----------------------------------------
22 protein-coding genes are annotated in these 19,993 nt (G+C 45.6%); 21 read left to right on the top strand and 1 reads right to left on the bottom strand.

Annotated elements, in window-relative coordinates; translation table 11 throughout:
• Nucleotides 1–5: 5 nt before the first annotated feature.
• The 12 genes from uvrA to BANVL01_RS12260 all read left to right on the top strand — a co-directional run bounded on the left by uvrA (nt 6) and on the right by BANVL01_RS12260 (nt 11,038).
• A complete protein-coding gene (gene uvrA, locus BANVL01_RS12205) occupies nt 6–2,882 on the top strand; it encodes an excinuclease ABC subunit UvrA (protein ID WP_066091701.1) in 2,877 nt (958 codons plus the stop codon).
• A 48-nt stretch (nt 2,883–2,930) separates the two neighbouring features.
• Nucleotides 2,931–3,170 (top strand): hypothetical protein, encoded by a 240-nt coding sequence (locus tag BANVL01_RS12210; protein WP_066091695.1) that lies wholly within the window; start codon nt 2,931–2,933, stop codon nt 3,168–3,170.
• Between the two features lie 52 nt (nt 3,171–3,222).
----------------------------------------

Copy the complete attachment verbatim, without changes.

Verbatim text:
22 protein-coding genes are annotated in these 19,993 nt (G+C 45.6%); 21 read left to right on the top strand and 1 reads right to left on the bottom strand.

Annotated elements, in window-relative coordinates; translation table 11 throughout:
• Nucleotides 1–5: 5 nt before the first annotated feature.
• The 12 genes from uvrA to BANVL01_RS12260 all read left to right on the top strand — a co-directional run bounded on the left by uvrA (nt 6) and on the right by BANVL01_RS12260 (nt 11,038).
• A complete protein-coding gene (gene uvrA, locus BANVL01_RS12205) occupies nt 6–2,882 on the top strand; it encodes an excinuclease ABC subunit UvrA (protein ID WP_066091701.1) in 2,877 nt (958 codons plus the stop codon).
• A 48-nt stretch (nt 2,883–2,930) separates the two neighbouring features.
• Nucleotides 2,931–3,170 (top strand): hypothetical protein, encoded by a 240-nt coding sequence (locus tag BANVL01_RS12210; protein WP_066091695.1) that lies wholly within the window; start codon nt 2,931–2,933, stop codon nt 3,168–3,170.
• Between the two features lie 52 nt (nt 3,171–3,222).